Stina Sandels counts as one of the Swedish preschool’s pioneers, especially in the matter of research on development psychology in children. For her contributions to this field, she was made a professor at the teacher training college in Stockholm in 1969.
Stina Sandels was born in 1908 in Mariestad, where her father was the director of the paper mill Katrinefors AB. She was the second child of four in the family. After finishing at her girls’ school in her hometown, she insisted on taking her matriculation. After that, she trained at the end of the 1920s as a kindergarten teacher — the first established professional title for a preschool teacher — at Fröbelinstitutet in Norrköping, the foremost preschool teacher training college at that time. Her mother knew the principals at the college at that time, the sisters Ellen Moberg and Maria Moberg. After her education at Fröbelinstitutet, Stina Sandels opened a private kindergarten in her hometown.
During the 1930s, the education for kindergarten teachers became more professionally orientated. On her many travels in Europe and during her college years in the USA, Stina Sandels captured well the activity-focused pedagogical and development-focused psychological currents that formed the basis of this professionalization. She was especially inspired by the Swiss pedagogue Jean Piaget.
In 1937, Stina Sandels was appointed as a teacher at Fröbelinstitutet in Norrköping. As their younger colleague, she grew very close to the sisters Ellen Moberg and Maria Moberg. She defended and preserved their traditions and vision in the field of childcare and child pedagogy. She and the Moberg sisters rejected decisively for example all designations apart from kindergarten and kindergarten teacher for what are now called preschool and preschool teacher.
In 1944, Stina Sandels succeeded Ellen Moberg as the chairwoman of the Swedish kindergarten teachers’ association (Sveriges Barnträdgårdslärarinnors Riksförbund, SBR), a reshuffled Svenska Fröbelförbundet. She thereby completed the development started by the Moberg sisters just after the first world war, namely to attempt to make Fröbelförbundet into a union organisation. This idea met opposition from other kindergarten professionals who assembled round Alva Myrdal, Carin Ulin and the Montessori teacher Connie af Malmborg. They wanted to keep the organisation as an open, non-profit association, but take away “Fröbel” from its name.
With Stina Sandels as the chairwoman of the national association, the work to improve the kindergarten teachers’ economic, professional and social conditions could be started in earnest. It was uphill work that only resulted in modest improvements, despite kindergarten teachers’ work being exploited to bursting point during the war years with overfull nurseries and kindergartens. They received a certain recognition however through the introduction of a modest state contribution to the kindergarten teachers’ salaries. A special consultant appointment for the handling of this salary contribution was also set up at the National Board of Health and Welfare (Socialstyrelsen).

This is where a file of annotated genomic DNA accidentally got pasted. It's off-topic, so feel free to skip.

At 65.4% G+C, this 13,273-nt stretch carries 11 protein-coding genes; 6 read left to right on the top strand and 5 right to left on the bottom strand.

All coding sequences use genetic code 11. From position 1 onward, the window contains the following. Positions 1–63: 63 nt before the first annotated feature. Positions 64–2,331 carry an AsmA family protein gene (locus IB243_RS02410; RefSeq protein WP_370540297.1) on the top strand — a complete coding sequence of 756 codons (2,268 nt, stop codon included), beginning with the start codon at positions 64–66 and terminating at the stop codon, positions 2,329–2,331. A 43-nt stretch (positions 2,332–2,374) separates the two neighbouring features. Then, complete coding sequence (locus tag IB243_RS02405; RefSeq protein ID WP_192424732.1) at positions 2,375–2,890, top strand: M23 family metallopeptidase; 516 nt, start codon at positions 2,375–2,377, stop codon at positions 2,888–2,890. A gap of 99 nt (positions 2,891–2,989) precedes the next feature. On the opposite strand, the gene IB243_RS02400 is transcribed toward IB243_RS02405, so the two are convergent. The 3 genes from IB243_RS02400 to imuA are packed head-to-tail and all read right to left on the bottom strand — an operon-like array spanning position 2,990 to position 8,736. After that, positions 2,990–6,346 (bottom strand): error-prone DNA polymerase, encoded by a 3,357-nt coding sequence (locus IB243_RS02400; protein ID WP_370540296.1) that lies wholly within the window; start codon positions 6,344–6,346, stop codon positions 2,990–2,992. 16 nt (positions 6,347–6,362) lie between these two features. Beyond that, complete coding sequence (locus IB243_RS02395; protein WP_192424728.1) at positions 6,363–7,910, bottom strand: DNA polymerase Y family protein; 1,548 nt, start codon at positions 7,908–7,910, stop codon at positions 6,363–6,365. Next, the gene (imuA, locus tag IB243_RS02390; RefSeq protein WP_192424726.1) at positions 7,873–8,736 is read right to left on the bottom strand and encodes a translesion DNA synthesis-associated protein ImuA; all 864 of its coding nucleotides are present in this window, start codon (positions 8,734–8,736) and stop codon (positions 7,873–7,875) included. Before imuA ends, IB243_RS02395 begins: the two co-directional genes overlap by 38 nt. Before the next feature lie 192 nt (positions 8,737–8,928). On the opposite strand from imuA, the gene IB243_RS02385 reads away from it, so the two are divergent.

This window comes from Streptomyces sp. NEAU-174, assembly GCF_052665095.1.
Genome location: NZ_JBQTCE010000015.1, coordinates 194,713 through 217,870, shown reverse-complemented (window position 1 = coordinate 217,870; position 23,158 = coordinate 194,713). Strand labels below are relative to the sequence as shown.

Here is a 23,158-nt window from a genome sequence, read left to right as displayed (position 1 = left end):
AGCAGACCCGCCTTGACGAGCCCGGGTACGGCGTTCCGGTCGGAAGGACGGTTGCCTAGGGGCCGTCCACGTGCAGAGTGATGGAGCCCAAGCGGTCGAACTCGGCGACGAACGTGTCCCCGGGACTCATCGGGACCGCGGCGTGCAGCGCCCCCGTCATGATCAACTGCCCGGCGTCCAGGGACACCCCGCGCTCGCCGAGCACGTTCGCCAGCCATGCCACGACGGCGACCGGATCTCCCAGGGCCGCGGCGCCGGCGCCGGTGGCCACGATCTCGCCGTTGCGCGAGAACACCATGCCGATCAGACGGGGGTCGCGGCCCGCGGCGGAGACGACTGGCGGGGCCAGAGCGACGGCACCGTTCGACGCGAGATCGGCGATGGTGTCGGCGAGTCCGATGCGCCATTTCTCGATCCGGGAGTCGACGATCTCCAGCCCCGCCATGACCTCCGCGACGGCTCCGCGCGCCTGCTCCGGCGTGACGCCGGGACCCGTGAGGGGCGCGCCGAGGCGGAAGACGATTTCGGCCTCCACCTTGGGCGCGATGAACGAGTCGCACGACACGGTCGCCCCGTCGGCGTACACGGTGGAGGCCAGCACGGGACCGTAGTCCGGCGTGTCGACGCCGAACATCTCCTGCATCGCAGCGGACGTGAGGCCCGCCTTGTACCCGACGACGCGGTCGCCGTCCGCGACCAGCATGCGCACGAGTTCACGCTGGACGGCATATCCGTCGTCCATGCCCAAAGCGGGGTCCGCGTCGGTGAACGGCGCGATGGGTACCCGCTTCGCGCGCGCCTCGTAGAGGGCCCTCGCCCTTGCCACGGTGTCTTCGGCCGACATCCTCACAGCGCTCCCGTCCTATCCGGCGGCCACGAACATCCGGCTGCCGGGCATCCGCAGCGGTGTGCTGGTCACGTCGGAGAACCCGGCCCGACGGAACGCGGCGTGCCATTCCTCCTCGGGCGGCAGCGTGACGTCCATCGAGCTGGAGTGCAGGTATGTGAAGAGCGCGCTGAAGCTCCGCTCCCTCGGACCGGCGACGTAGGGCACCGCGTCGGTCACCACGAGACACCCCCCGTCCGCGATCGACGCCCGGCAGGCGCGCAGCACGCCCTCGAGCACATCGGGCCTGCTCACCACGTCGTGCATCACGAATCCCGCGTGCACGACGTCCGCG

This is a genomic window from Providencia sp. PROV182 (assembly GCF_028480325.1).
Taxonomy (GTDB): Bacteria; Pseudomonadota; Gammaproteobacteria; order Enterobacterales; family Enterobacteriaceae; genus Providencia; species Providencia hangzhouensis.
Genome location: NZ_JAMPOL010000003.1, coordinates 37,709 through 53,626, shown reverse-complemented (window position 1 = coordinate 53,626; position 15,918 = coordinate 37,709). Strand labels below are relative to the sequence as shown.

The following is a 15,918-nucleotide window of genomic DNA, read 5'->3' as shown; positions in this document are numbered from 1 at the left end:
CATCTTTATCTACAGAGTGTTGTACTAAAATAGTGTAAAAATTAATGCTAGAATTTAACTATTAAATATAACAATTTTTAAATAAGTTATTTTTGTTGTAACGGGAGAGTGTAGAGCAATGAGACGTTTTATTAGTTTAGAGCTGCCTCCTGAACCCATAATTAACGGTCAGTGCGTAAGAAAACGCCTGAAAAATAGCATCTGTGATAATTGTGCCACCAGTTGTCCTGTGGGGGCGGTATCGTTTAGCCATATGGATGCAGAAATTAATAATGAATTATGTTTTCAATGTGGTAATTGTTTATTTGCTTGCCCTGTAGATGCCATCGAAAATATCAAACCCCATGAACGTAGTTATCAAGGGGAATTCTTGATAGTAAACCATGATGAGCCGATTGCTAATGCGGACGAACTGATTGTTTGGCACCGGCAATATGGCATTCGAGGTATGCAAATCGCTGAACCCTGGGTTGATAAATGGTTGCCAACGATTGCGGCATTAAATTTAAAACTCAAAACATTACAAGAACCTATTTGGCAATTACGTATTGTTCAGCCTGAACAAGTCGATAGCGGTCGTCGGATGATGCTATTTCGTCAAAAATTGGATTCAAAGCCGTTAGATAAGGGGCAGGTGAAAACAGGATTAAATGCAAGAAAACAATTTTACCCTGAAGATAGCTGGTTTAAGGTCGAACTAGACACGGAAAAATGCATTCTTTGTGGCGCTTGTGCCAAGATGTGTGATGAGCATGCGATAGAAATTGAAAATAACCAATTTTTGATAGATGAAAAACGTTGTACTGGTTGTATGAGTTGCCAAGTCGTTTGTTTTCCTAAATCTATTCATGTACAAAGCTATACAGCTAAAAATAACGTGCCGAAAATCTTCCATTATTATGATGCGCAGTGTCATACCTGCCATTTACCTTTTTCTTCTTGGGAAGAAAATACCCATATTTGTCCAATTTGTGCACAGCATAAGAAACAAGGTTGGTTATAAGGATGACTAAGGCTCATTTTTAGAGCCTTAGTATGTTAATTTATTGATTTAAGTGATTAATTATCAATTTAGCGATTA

In 1949, Stina Sandels resigned from her chairwomanship of the national association in order to devote herself wholeheartedly to her greatest interest, psychological research into the development of children’s behaviour. She determinedly took one examination after the other and finally took her doctorate with the thesis Utvecklingspsykologiska beteendestudier hos barn i åldern 1 ½ - 8 ½ år. This marked her break-through as a researcher. She was the second person to take her doctorate in this field of research. In 1949, Carin Ulin had taken her doctorate with a thesis on motor development of the hand in preschool children.
After her doctorate, Stina Sandels was appointed senior lecturer at Stockholm college where she worked with Professor Arne Trankell. In 1958, she was to see her dreams fulfilled. With a grant from the fund Allmänna arvsfonden, the Barnpsykologiska forskningslaboratoriet (research laboratory in children’s psychology) was opened. So-called child observations were carried out there, in which children’s behaviour was studied and registered. In 1964, she was made assistant professor and in 1969 professor at the teacher training college in Stockholm.
Stina Sandels’ research on children and traffic, carried out in collaboration with the insurance company Skandia, was ground-breaking. She showed convincingly that children do not have the capacity to act sensibly and securely in traffic until they are about twelve. Her book Children in traffic was published for the first time in 1968 (English translation 1977) and printed in new editions after that. It was translated to about twenty languages, among them Japanese. It is also worth emphasising that she had an international reputation in children’s psychology and lectured in Europe and the USA. As a researcher, she contributed to a great extent to the professionalization of the profession of preschool teacher.
Stina Sandels has been described as quiet and mild. This did not prevent her from presenting her opinions with a clarity and incisiveness that made others listen to her. She could also display pathos and righteous indignation. One example of this was when the kindergarten teachers in 1951 were accused of sitting in their ivory tower instead of involving themselves in their issue. Childcare had then been the object of an enquiry and the kindergarten teachers had also participated in the investigation. Stina Sandels pointed out that it was thanks to the kindergarten teachers’ work and engagement that there was any childcare to investigate at all.
Stina Sandels died in 1990. She rests in the cemetery in Lidingö.